The universality of parochial interests contradicts Prof. Bagaric when he states: “For most of human history there have been few migration limits. . . . A relevant reason [for restricting immigration] cannot be a person’s birthplace. This is merely a happy or unhappy coincidence.”
The anthropological reality is the precise opposite: until recent decades almost all human society have sought to prevent permanent mass migration. Hunter gatherers and primitive agriculturalists, farmers and herders have all laid claim to a territory and fiercely defended it. Marriage partners have been found almost exclusively within the ethnic group, encompassing the local dialect. The psychological motivations for this are well established in such predispositions as social identity mechanisms, collectivism, assortment by similarity, innate cognition of human kinds, and rational choice. Evolutionary origins of territoriality and ethnocentrism are indicated by their being human universals as well as being found in apes. And from the evolutionary perspective, which acknowledges the limited carrying capacity of all territories and of the world itself, it is maladaptive to allow one’s lineage – family, clan, or ethnic group to be replaced by others.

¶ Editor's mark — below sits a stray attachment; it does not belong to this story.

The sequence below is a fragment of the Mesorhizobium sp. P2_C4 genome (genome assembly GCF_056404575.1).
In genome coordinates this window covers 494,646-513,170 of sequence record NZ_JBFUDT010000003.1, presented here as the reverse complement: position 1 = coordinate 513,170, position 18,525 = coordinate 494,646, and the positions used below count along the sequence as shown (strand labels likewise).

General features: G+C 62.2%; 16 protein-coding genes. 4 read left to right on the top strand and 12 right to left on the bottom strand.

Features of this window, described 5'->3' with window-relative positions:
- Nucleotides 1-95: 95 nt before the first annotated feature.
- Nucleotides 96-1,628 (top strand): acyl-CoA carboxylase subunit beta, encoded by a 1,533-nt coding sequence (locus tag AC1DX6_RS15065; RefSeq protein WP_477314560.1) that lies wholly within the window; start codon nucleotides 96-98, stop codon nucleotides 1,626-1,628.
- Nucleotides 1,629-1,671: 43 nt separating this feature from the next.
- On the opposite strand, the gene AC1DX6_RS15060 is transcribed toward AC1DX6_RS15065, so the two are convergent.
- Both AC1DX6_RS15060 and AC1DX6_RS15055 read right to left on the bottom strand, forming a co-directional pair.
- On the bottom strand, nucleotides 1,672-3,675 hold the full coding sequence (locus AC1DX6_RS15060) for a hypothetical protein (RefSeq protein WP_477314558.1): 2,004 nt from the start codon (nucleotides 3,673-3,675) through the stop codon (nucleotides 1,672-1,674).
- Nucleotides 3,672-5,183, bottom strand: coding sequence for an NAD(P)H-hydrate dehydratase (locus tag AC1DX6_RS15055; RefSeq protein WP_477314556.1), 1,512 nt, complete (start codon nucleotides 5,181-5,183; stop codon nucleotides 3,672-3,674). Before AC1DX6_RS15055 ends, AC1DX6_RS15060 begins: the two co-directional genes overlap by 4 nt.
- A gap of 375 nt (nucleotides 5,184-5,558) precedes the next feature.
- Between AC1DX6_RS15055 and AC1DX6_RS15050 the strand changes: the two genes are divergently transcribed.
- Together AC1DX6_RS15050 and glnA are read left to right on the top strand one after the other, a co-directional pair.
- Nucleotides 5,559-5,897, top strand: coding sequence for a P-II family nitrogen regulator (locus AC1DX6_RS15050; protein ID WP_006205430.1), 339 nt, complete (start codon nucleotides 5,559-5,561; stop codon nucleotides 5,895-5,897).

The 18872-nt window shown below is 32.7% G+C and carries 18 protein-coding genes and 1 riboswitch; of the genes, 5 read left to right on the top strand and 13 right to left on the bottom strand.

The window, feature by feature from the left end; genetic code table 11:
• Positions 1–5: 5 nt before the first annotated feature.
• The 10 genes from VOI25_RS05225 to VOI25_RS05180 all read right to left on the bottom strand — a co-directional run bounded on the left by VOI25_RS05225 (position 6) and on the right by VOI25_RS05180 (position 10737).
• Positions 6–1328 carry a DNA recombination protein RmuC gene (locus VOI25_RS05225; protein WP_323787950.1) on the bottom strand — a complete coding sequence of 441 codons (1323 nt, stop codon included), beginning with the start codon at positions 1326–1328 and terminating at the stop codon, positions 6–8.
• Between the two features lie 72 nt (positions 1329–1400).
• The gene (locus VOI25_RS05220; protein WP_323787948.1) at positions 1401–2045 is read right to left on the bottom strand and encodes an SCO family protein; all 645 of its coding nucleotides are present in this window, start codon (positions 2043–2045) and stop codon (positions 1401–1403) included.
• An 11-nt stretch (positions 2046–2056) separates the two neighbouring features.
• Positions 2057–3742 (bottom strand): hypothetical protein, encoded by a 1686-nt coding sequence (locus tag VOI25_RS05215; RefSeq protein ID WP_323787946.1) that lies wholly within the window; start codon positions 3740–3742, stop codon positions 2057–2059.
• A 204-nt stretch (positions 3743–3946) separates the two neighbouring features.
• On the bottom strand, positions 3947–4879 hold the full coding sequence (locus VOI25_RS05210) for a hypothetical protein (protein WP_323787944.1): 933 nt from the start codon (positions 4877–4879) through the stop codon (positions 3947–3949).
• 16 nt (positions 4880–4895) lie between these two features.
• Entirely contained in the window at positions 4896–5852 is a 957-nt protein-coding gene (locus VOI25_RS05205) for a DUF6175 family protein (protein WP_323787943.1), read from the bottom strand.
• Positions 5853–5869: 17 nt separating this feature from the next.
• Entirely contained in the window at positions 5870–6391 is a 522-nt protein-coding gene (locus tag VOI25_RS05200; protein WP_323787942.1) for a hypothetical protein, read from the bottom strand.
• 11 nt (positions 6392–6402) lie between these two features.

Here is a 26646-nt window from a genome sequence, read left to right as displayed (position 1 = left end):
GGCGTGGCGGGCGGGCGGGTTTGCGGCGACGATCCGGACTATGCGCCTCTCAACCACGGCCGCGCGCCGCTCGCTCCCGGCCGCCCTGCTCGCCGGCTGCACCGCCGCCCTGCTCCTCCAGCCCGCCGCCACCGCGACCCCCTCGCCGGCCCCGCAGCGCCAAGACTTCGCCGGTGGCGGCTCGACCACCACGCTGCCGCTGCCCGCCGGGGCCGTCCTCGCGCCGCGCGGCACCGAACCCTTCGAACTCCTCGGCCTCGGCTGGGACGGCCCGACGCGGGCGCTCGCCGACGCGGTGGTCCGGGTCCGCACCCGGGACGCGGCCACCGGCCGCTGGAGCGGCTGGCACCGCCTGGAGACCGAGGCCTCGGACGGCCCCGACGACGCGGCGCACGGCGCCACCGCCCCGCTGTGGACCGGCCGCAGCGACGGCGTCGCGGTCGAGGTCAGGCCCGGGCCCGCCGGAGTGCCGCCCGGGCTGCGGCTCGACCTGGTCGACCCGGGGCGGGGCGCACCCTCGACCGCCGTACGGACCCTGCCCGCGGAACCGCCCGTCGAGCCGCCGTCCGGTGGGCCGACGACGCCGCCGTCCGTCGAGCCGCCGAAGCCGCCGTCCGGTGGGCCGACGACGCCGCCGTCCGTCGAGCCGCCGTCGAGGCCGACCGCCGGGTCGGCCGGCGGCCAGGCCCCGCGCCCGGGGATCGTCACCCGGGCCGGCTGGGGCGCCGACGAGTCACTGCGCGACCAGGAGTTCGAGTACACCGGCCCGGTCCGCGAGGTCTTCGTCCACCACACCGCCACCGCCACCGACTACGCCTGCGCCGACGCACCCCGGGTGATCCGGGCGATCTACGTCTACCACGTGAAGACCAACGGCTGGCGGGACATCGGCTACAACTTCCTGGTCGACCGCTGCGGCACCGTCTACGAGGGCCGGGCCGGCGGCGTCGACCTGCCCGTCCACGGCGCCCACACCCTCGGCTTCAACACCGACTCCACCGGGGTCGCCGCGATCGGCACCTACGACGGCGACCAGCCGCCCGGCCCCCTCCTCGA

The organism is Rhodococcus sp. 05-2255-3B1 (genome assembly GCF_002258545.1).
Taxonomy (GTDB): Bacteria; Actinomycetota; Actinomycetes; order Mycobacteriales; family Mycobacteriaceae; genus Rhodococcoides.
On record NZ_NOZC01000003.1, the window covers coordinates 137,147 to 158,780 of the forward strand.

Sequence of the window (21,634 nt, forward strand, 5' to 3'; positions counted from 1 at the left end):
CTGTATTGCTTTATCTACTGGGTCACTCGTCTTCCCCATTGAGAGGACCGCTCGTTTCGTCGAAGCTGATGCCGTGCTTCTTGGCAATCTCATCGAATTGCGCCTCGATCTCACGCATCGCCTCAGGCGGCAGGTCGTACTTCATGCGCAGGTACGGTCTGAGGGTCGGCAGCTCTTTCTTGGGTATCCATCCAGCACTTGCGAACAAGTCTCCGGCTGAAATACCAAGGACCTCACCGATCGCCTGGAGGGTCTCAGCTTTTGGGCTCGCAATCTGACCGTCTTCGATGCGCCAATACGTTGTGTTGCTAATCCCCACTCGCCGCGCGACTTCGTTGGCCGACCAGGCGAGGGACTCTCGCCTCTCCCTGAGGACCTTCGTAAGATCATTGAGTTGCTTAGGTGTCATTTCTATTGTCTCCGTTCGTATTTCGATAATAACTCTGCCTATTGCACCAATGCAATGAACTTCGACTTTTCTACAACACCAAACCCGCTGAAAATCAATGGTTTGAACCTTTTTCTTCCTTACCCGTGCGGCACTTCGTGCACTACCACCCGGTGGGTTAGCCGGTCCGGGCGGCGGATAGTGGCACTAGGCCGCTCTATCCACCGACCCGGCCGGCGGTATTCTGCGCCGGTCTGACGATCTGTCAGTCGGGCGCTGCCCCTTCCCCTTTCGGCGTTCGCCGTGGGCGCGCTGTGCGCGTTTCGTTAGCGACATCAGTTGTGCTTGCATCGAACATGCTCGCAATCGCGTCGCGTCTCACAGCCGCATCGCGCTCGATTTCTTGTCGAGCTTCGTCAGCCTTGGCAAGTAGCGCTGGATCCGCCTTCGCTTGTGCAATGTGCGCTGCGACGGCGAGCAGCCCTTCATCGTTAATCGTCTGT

The vital interest all societies have in controlling a territory also falsifies the assertion that national security consists solely of defending individual citizens from attack by vetting immigrants for terrorist connections as is already the practice with tourists. Unlike tourists, immigrants affect the receiving country’s identity and cohesion. Societies have a corporate interest in retaining national sovereignty, which entails control of a territory, which in turn implies the will to defend against displacement in that territory. Inviting the world to a country as prosperous as Australia would result in the displacement of the Australian people inside their historical homeland.